"We started communities that live withnature and the products in the house have things that are green but wedon't say this is a green house," says Mr. Rose, a builder of 25 years.He says his homes are constructed of recycled wood instead of plywoodand they are designed to use less lumber but that's not all.
"We useFiberglas front doors as opposed to wood; high-efficiency heating andair conditioning, which is environmentally sensitive; recycled vinylsiding; GE energy-efficient appliances; Pella windows that say how greenthey are… . A lot of these we do for other reasons [than for theenvironment] and have done them for years," Mr. Rose says.
Mr. Rosesays he has discovered over the years that home buyers aren't interestedin the technicalities of sustainable construction. They just want toknow if it is environmentally sensitive.
Architect William Reed ofNatural Logic, which has offices in Chevy Chase and Berkeley Calif.,says he is "pretty aggressive" when it comes to designing a home.
Hesays there are shades of green, even among such special interest groupsas the U.S. Green Building Council and the NAHB. Some are more stringentthan others, he says.
Regardless, they are helpful to the consumerbecause they explain the concept of sustainability and how one can applyit to their home and property.
The greenbacks of green
But does itcost money to be green-conscious? That's a matter of opinion.
"Manytimes, [green elements] cost the same or less. Cellulose will cost more,[oriented strand board] costs less, engineered trusses cost more but itdoesn't cost that much more. Energy efficiency is a big sellingfeature," Mr. Rose says.
Home builders and architects say that at theroot of the green movement are consumers who don't want to damage theenvironment. Whether those consumers are willing to pay for it isanother story, however.
"If you have a good design and build a housethat optimizes lighting, window placement, energy sources andlandscaping, it does not have to cost more and it will be better for theplanet," says Mr. Reed in describing the old farmhouse in Frederick,Md., he redesigned and that is expected to more than halve its energycosts.
"It costs more to be green" in the short run, says WillZachmann, spokesman for the Sustainability Building Industry Council. Inthe long run, however, he says it actually costs less. "It depends onhow green you want to be."
Nevertheless, he says, people are showingmore interest in design and construction and their impact on theenvironment.
Today's home buyers, Mr. Rose says, just want to knowthey're buying a house that is sustainable.
For those still greenabout green, here's sound advice from Alex Wilson, editor atEnvironmental Building News.
"It's possible to make a lot of thingslook green. One needs to be careful to make sure when you are lookingfor an environmentally responsible building that you're not just gettinga bunch of claims."

More information:

Whether building or buying a home, here is achecklist on environmentally responsible design and construction.

On siting and land use:

Locate the home near public transportation,bicycle paths and walking access to basic services.
Let design beguided by solar access, soil, vegetation and water resources.
Treeson the east and west of a building can dramatically reduce coolingloads. Hedges and shrubbery can block cold winter winds or channel coolsummer breezes into a home.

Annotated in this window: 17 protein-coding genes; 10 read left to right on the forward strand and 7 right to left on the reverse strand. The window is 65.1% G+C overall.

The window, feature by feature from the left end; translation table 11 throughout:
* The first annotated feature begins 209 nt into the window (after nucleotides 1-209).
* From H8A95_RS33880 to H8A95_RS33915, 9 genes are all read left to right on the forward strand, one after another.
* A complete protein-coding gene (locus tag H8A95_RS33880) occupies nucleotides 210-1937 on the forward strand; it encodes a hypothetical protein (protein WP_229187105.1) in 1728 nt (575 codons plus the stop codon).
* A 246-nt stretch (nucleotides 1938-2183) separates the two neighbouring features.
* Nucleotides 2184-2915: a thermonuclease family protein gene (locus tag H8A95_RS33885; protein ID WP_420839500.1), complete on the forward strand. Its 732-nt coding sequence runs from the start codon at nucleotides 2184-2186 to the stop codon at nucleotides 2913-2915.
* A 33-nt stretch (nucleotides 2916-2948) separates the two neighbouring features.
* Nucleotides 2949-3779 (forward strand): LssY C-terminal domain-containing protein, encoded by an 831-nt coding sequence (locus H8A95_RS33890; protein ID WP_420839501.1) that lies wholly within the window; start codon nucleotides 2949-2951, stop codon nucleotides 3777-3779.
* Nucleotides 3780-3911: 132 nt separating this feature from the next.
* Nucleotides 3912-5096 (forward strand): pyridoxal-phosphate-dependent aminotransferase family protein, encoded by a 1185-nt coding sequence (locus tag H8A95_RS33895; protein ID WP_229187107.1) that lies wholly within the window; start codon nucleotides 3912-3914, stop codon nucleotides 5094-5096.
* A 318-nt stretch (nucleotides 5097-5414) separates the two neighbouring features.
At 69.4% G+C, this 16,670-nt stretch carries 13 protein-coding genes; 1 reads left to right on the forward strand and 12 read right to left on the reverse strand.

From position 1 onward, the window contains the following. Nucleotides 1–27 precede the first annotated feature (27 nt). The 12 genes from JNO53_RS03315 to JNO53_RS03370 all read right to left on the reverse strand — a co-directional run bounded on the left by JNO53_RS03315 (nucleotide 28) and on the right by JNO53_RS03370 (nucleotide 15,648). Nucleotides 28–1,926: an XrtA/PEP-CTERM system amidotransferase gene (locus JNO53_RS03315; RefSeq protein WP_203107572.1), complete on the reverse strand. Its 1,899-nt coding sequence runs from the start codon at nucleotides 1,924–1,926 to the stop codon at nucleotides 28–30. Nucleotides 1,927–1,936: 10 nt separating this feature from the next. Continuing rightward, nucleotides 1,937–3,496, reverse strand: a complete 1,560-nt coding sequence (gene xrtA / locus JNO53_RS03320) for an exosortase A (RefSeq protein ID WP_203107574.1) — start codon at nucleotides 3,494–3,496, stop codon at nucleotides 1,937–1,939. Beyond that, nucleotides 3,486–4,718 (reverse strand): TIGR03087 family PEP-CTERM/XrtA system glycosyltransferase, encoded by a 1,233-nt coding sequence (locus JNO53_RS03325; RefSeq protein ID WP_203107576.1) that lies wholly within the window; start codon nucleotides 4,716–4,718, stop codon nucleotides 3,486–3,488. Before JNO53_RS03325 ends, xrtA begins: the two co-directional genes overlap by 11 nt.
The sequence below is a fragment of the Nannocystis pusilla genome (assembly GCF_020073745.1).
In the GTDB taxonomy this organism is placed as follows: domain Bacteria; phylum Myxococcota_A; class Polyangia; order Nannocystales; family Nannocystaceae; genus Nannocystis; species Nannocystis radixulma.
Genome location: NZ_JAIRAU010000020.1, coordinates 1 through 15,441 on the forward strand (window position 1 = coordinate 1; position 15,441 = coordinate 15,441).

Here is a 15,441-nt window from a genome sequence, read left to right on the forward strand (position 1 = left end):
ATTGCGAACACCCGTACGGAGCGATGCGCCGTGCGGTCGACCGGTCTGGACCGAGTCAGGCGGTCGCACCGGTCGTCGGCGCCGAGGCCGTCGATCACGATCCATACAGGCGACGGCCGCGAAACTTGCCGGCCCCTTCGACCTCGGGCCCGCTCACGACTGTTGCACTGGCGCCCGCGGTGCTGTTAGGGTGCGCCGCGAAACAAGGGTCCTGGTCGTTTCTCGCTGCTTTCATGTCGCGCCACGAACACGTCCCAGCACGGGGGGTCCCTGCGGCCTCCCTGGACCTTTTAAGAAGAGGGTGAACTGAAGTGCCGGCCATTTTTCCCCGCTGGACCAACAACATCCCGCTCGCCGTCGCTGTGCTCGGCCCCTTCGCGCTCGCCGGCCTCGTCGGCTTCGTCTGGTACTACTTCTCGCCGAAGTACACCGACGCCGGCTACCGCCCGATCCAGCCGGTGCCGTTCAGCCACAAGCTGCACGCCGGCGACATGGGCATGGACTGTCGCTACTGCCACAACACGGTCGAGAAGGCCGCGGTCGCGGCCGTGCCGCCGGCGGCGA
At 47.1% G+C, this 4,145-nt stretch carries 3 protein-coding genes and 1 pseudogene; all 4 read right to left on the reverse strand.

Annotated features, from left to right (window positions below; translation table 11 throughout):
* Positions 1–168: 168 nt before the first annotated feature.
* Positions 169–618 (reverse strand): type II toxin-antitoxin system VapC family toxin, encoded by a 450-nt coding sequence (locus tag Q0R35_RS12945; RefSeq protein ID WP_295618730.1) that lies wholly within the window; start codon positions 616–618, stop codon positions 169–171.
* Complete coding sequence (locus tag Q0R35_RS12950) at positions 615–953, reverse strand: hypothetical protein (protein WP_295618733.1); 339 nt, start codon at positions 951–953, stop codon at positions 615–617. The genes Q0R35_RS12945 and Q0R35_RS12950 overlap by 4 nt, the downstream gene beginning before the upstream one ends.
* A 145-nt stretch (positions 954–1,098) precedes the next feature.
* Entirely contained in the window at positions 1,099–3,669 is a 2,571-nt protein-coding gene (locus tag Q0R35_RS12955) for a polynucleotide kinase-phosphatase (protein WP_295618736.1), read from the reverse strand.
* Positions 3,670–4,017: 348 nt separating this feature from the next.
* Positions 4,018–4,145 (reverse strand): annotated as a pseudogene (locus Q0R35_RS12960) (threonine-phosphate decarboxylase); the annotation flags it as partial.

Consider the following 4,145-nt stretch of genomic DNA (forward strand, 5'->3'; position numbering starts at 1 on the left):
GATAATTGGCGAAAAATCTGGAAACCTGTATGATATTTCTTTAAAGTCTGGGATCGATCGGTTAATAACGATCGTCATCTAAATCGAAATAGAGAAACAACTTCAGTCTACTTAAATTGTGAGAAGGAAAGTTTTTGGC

On design:

Build a smaller home oftimeless architecture.
Use high levels of insulation, highperformance windows and tight construction.
Simplify buildinggeometry.
Make provisions for storing and processingrecyclables.
Recycle "gray water," which is water from sinks,showers and clothes washers.
Use practices that minimize the healthhazards of radon, mold and pesticides.

On materials:

Avoidozone-depleting chemicals in mechanical equipment and insulation.
Because durable products last longer, they save energy and contributeless to solid waste problems.
Choose building materials that requireless maintenance.
Buy locally produced building materials.Transportation adds to energy use and pollution.
Use products madefrom recycled materials. Cellulose insulation, Homasote, Thermo-ply,floor tile made from ground glass and recycled plastic lumber areexamples of recycled products.
Use salvaged building materials such as lumber, millwork, certain plumbing fixtures and hardware butnot old windows or toilets.
Use lumber from independently certified,well-managed forests and don't buy tropical hardwoods unless the sellercan document that the wood comes from this source.
Avoidsolvent-based finishes, adhesives, carpeting, particleboard and otherproducts that release formaldehyde and volatile organic compounds intothe air.
Minimize use of pressure-treated lumber. Instead, userecycled plastic lumber.
Minimize package waste by telling thesupplier to avoid unnecessary packaging.

On equipment:

Installhigh-efficiency furnaces, boilers and air conditioners.
Installhigh-efficiency lights and appliances.
Install water-conservingtoilets, shower heads and faucet aerators.
Mechanical ventilation isusually required to ensure safe, healthy indoor air. Heat recoveryventilators should be considered because of energy savings but simpler,less costly exhaust-only ventilation systems are adequate, too.(Excerpted from ebuild.com, the Web site of Environmental BuildingNews.)

Web sites and groups:

nrg-builder.com is the Web site ofBuilding Environmental Science and Technology (BEST) 410/867-8000.You'll find a green building primer at this site.
usgbc.org is the siteof the U.S. Green Building Council.
gbapgh.org has basic information.
sbicouncil.org, or call202/628-7400.
taunton.com/books is where you will find the GreenBuilding Resource Guide by John Hermannsson.
These organizations arevaluable resources on the siting and building of green homes. Suchorganizations as the National Association of Home Builders (NAHB) havecouncils focusing solely on green issues: NAHB 202/822-0200.
U.S. Green American Institute of Architects 202/626-7300.